2900 hours sitting in the back of Patrol planes for the Navy watching the Pacific in her worst moods.

Humbling.

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#27
In reply to #22

Re: Airbus Flight 447 Crash

06/23/2009 10:30 AM

TOTAL BUNK

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#28
In reply to #27

Re: Airbus Flight 447 Crash

06/23/2009 2:11 PM

The only way your statement can be correct is if you know exactly what happened.....

I assume you don't know anything more than the rest of us, so you were actually also commenting on your own knowledge of the subject!

I don't know what has happened either, but I have worked a lot with computers and programmers on a large variety of problems over 35 years, I would not be surprised to (hopefully) to eventually to find out that our guesses about the tubes/computers is not so very far from the truth....

But there is no need to "lose your rag" about it either way, very bad manners!!!

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#29
In reply to #4

Re: Airbus Flight 447 Crash

06/23/2009 7:10 PM

totaly agree.

But i woud like to add that Aduris also had an historial of etrange failures.

Remeber the British 777.

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#30

Re: Airbus Flight 447 Crash

06/23/2009 9:02 PM

I mentioned in another CR4 thread on this topic, interesting information on the AF447 is available on the Professional Pilots forum, http://www.pprune.org/rumours-news/376433-af447.html Even then you must bear in mind that there is a lot of conjecture and views surrounding the possible reasons and many of the comments are guesswork, even from these people. But if you are looking for sources of relevant info from the guys who know and fly the business it is worthwhile.

Another interesting one with particular detail on the weather-related conditions is http://www.weathergraphics.com/tim/af447/comments.shtml

If you wondered what AF447 looked like the day before the terrible events, it's last landing in France on the day prior, http://www.airliners.net/photo/Air-France/Airbus-A330-203/1539421/L/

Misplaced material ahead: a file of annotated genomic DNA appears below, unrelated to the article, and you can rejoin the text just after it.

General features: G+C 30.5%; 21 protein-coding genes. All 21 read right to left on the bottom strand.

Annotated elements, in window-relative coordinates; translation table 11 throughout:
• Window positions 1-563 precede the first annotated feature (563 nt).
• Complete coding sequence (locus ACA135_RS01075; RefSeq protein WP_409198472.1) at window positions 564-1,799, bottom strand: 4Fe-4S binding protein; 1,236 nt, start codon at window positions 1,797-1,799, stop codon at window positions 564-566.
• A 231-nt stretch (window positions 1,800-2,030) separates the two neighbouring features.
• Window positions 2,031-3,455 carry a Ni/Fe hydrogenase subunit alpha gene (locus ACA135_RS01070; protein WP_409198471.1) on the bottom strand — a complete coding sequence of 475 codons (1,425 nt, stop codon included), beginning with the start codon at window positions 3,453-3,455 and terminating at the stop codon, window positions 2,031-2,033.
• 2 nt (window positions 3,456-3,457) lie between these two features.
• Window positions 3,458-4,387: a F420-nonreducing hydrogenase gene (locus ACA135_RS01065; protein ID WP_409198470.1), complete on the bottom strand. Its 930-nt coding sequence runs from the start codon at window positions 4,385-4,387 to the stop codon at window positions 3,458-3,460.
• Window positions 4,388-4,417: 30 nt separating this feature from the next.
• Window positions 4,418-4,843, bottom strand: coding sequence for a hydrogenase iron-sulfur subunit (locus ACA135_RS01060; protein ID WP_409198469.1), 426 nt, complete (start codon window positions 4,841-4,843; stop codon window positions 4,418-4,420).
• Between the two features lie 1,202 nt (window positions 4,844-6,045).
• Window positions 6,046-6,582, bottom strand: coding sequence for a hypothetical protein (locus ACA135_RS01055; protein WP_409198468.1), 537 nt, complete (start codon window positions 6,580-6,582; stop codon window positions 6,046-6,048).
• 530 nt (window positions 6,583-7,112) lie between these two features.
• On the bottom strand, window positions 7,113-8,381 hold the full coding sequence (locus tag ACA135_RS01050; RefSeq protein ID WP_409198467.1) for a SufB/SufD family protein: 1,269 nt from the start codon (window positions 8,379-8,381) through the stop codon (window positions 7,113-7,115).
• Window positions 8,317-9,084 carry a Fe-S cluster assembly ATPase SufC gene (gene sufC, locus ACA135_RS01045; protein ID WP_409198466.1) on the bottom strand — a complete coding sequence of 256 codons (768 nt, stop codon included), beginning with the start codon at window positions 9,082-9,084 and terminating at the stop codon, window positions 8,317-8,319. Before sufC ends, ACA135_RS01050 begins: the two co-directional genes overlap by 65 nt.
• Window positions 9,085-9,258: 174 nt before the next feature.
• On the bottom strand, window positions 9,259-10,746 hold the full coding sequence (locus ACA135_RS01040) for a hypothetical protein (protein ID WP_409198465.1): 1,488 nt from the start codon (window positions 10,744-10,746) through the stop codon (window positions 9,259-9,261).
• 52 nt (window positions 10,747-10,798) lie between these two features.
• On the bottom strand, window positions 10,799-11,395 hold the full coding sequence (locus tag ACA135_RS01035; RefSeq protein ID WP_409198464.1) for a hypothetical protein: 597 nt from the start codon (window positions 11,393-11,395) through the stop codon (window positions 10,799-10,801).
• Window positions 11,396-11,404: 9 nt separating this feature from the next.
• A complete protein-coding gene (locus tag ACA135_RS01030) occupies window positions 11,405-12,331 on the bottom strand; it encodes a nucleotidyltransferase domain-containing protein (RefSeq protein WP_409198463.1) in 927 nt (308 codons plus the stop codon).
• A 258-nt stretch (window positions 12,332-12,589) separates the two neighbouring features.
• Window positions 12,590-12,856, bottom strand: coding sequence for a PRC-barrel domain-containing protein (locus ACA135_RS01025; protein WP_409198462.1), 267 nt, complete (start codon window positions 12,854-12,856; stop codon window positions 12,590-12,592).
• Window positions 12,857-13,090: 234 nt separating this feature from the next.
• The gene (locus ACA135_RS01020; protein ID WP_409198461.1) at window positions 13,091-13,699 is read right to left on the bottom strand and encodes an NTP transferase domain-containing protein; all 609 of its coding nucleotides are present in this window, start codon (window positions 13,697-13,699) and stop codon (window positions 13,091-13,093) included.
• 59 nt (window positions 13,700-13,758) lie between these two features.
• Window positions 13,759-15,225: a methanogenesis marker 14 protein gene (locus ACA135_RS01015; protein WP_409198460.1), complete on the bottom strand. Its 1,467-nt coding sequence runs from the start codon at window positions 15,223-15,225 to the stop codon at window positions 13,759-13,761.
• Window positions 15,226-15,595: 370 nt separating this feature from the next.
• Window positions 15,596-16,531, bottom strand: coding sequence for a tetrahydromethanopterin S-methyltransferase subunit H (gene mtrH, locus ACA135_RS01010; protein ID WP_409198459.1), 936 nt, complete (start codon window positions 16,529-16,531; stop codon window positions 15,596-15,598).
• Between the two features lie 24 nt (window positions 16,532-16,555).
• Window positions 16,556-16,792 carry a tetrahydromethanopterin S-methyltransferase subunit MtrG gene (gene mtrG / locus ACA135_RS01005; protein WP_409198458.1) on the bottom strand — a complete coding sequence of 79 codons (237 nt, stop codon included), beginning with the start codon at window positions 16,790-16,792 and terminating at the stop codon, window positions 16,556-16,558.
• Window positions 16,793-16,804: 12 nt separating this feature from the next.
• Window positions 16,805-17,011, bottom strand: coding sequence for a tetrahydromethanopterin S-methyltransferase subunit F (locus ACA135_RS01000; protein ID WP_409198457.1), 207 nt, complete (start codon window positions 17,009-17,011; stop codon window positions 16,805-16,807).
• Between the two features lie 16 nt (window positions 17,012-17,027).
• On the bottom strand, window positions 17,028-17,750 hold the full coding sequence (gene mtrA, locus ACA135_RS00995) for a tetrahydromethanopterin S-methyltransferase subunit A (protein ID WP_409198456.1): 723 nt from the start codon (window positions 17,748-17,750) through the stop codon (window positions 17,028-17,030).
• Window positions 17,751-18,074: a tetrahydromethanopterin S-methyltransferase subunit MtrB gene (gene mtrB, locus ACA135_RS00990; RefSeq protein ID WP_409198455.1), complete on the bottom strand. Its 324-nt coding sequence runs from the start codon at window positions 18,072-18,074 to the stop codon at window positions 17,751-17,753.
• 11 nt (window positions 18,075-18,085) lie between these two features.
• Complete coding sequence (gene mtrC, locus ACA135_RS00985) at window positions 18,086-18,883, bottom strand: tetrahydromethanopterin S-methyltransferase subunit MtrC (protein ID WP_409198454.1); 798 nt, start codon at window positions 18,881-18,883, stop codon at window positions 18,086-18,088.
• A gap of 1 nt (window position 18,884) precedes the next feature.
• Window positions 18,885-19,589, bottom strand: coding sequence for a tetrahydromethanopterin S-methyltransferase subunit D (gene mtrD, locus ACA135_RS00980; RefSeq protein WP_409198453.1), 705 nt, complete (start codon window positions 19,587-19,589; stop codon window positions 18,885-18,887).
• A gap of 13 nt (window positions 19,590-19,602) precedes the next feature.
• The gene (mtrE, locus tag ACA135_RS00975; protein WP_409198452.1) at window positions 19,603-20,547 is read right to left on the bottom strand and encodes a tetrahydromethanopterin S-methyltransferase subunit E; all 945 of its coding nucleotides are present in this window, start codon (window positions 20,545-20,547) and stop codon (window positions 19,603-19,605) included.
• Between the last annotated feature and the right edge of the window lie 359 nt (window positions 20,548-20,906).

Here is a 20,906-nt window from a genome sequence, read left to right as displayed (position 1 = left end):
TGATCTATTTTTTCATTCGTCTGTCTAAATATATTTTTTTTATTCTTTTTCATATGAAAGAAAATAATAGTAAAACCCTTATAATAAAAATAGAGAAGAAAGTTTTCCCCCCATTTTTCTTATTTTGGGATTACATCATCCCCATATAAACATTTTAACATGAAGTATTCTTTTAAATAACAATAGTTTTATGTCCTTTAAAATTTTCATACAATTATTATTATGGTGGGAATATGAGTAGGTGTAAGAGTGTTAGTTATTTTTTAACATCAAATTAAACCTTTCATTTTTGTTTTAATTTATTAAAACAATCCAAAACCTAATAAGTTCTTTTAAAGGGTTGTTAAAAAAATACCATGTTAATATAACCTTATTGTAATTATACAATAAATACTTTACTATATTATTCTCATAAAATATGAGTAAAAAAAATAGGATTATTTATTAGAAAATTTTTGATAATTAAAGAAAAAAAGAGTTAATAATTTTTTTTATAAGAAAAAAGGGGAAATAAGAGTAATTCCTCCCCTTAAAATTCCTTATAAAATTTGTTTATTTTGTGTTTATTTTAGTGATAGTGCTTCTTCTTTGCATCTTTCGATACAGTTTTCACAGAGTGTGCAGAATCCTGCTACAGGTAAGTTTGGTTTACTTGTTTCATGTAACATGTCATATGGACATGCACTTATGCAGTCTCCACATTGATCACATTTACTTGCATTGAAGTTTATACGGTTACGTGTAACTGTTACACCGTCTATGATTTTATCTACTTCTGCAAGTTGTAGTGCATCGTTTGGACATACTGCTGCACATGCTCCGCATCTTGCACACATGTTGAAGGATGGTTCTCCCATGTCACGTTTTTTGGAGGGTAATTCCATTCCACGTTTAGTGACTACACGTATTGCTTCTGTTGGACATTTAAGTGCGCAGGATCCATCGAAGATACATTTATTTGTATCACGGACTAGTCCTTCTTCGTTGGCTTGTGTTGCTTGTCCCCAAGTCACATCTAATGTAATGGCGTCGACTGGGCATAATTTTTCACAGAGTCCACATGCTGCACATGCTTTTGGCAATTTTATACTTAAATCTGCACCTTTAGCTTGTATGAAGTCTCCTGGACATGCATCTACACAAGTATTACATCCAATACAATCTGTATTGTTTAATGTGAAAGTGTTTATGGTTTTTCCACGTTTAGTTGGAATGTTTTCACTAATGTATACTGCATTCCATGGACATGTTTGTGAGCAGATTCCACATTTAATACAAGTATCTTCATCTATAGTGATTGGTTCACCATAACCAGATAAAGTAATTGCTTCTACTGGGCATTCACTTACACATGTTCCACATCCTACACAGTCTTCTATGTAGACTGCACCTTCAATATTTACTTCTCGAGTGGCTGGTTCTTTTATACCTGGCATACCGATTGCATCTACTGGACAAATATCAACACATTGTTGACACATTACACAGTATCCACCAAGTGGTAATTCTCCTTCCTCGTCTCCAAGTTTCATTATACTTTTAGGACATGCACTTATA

I had been following the AF447 incident from the beginning, then the next day a work colleague told us about his son, who works in Brussels. His son has an office workmate who flew Brussels to Rio on business and on arrival at Rio his visa arrangements weren't correct. He was ordered to return on the next flight back - guess which one. There is one poor soul missing from the Brussels office.

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#31
In reply to #30

Re: Airbus Flight 447 Crash

06/24/2009 1:30 AM

Thanks AussieBob. GA.

I believe that everyone who has posted on this thread should read the pprune thread that you posted and then do some soul searching about the accuracy or the sensitivity of their own posts.

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#32
In reply to #31

Re: Airbus Flight 447 Crash

06/24/2009 11:19 PM

Guest

I fail to see why we need to more sensitive of our posts? Or do any soul searching for that matter!

From what I have read so far I see no one being offensive or disrespectful.

We are only at the end of the day generalising on a tragic event are we not, in fact are discussions on this topic are probably a lot less disrespectful than what the media would broad cast to the world and the relatives of the AF 447 flight to see.

We are only putting forward are thoughts and opinions on the possible faults leading up to the a/c tragic end I don't see how that's being insensitive

Maybe you would like to explain ?

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#33
In reply to #32

Re: Airbus Flight 447 Crash

06/25/2009 12:20 AM

Technical matters such as accident investigation tend to be a little cold anyway. There is no room in an investigation for being too sensitive. Respectful, yes. Sensitive, no. In an investigation the only things that really count are the facts. No opinions. Any gut feel has to be backed by data. Otherwise, the investigation gets clobbered by politics and feelings.

That's not to say you have to be malicious though. Just incisive and honest. The combination is what makes it difficult.

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#34
In reply to #28

Re: Airbus Flight 447 Crash

06/25/2009 10:16 AM

" i assume you don't know "..

well my experience outweighs your doubts, assumptions and your knowledge.

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#35
In reply to #34

Re: Airbus Flight 447 Crash

06/25/2009 2:53 PM

We will probabvly all live long enough to see your "Comeuppence"!!! again!!

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#36
In reply to #35

Re: Airbus Flight 447 Crash

06/25/2009 7:58 PM

guess that leaves me off your Christmas card list , huh , buddy ?

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#37
In reply to #36

Re: Airbus Flight 447 Crash

06/26/2009 8:20 AM

Actually, you were never on it.

I try to maintain a certain minimum level of quality.... or better of course!

But I am sure that you won't be upset by that!!

Have a great day...... I never hold grudges, life is too short for that!!!